HARTFORD – In Connecticut, it’s not necessarily a crime to be creepy.
But when it comes to adults using the internet to entice children into sexualized behavior, a group of lawmakers thinks it should be.
Online sexual predators have become very adept at working around current abuse laws on the books, the lawmakers say, and two proposals to address the issue were aired Monday at a public hearing of the legislature’s Judiciary Committee.
“Having supervised sex-offender units for almost 20 years, many of these people know exactly what lines not to cross and we’ve left that line a little bit too wide open,” said Rep. Patrick Callahan, R-New Fairfield, a committee member and career state probation officer who helped write one of the proposed bills. “Hopefully, we can move forward and tighten up the constraints.”
The proposals contained in two separate bills would make it a felony for an adult over age 21 to commit a variety of acts that now don’t meet that standard, and broaden the law to include victims under 18, who are targeted the most by adult predators.
State resident Roo Powell, a mother of three who founded the Safe from Online Sex Abuse organization and hosts the “Undercover Underage” cable show in which she poses as a minor online, testified that child predators have become much more sophisticated in how they go about “grooming” their victims in order to avoid overtly criminal acts and possible arrest.
“A lot of times these perpetrators understand where that line is drawn,” she said. “When I communicated as a 12-year-old it was not considered criminal for someone to ask my 12-year-old decoy for photos of her feet or bare chest for the purposes of sexual gratification. We’ve been told it’s not a crime to be creepy.”
But such on-the-edge acts can often lead to those photos being distributed by the offender, or to even worse abuse online or in some cases in person, Powell said.
“Today’s kids are experiencing an entirely different landscape of what abuse can be like,” she said. “A child doesn’t have to be in the same town or state or room as a predator in order to be abused. And in a lot of cases they can be sexually abused without it being considered criminal.”
Another proposed provision would directly target incidents of grooming that are not sexual abuse per-se but are often precursors to it, such as an “act of persuasion, coercion, inducement or enticement” including “flattery or mentoring of a minor, gift giving to a minor or providing assistance to or befriending of a minor or the minor’s family.”
“These children are being targeted and they are being led into a false friendship,” said committee member Rep. Mary Welander, D-Orange, who said she consulted with Powell and law enforcement officials in crafting the bill. “By the time they may recognize that something’s going on they are perhaps at a point where they feel they can’t come forward and trust an adult.”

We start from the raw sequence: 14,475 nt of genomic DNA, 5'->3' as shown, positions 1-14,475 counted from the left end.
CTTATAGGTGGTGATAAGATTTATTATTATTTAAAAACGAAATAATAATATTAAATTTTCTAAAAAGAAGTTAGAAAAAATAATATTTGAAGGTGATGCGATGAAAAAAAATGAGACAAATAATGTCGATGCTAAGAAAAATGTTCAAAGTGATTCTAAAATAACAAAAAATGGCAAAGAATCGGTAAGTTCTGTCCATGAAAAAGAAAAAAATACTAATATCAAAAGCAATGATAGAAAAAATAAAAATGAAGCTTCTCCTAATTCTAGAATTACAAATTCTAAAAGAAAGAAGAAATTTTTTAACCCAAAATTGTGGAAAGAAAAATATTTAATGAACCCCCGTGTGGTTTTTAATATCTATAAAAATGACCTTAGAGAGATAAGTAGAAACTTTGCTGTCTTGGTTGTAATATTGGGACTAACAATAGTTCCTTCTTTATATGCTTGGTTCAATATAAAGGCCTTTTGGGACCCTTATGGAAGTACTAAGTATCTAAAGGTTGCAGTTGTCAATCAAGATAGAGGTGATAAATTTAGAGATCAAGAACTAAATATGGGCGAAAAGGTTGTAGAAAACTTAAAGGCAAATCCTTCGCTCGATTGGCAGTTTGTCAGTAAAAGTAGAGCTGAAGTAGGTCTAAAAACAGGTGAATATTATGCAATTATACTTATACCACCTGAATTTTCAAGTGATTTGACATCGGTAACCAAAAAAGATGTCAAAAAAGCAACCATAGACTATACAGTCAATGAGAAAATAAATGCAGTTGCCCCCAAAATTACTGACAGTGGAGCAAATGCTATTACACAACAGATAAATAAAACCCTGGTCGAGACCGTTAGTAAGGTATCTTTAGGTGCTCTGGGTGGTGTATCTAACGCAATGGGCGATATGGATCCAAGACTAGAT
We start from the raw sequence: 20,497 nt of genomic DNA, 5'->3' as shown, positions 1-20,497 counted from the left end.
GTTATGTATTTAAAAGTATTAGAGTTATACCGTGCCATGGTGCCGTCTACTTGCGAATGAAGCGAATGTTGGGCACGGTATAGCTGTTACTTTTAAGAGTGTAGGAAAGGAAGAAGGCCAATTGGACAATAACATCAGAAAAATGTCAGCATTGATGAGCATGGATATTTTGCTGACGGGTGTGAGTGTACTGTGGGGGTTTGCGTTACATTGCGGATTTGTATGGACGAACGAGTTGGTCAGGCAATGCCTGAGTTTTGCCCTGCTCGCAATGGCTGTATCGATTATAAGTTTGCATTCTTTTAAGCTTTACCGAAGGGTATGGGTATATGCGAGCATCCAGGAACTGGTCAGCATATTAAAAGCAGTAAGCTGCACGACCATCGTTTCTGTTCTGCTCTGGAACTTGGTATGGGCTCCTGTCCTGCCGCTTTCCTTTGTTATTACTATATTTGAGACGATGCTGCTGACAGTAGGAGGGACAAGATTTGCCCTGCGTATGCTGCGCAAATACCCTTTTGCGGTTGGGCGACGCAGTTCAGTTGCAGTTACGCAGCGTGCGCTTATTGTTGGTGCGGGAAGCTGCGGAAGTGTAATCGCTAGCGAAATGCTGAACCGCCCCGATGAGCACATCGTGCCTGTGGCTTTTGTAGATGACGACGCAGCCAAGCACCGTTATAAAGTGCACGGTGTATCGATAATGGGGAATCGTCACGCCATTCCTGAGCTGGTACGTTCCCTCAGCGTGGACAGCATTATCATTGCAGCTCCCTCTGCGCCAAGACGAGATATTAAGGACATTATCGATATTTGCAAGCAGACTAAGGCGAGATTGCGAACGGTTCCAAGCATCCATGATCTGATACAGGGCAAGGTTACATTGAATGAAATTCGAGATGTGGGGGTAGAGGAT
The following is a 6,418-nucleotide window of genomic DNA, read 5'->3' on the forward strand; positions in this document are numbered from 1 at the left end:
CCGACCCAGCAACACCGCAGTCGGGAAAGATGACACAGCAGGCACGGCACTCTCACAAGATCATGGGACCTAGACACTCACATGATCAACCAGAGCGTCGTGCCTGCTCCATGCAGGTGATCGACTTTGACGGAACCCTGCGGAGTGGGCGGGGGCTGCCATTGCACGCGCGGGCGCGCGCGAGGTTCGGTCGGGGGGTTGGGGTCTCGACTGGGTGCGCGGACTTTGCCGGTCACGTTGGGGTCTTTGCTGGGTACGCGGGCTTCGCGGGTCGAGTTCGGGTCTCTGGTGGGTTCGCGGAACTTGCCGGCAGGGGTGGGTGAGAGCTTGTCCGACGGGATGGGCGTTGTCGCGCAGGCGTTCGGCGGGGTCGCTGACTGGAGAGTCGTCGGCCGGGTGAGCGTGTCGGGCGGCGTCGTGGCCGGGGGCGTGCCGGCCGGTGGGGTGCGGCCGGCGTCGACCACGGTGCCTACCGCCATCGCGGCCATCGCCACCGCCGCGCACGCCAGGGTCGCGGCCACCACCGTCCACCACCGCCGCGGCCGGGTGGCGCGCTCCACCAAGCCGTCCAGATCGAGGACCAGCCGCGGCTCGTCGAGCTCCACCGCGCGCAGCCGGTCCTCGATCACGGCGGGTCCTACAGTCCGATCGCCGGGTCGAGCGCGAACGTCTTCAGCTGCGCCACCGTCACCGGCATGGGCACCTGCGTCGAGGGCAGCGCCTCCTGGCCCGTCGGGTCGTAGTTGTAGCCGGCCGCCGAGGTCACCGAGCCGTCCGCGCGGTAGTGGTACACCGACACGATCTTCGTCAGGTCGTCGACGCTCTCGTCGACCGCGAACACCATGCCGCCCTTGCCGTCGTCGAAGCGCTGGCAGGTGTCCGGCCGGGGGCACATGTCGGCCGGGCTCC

Welander said that while those grooming techniques can be as seemingly-innocuous as a regular online “check-in,” or asking a teenager if they have ever been a model or an actor, they can also extend to much younger children.
“These types of online approaches are not age-specific,” she said. “There have also been cases where children’s coloring books and chat rooms are being used as targeting for very young children.”
One of a few speakers who testified against the proposals was Amber Vlangas, executive director of the Restorative Action Alliance, a group with chapters in Connecticut, New York and New Jersey that seeks to prevent sexual abuse but opposes “ineffective approaches that our criminal legal system utilizes to address sexual harm such as public registries.”
She testified that the proposals represent a “counterproductive strategy” that is redundant with existing state and federal laws.
“While it’s intended to prevent harmful actions between adults and minors, the language could really have chilling effects on normal family relationships,” she said. “It could be weaponized against teachers and parents during a divorce or by anybody with a vendetta. We don’t feel that expanding the criminal code is a good strategy. This is what gave rise to mass incarceration.”
Welander, however, said the proposals are a needed tool to address a growing form of abuse that is often hard for parents or others to identify.
“It’s no longer just the stereotype of the stranger in the van that we have to worry about,” she said. “It is the stranger across the state or the country who sends your child a message when they’re sitting right next to you.”
The committee will vote at a later date whether to recommend the proposals be considered by the full General Assembly, which will adjourn the current legislative session on May 9.
Photo: Roo Powell, founder of Safe from Online Sex Abuse and host of “Undercover Underage”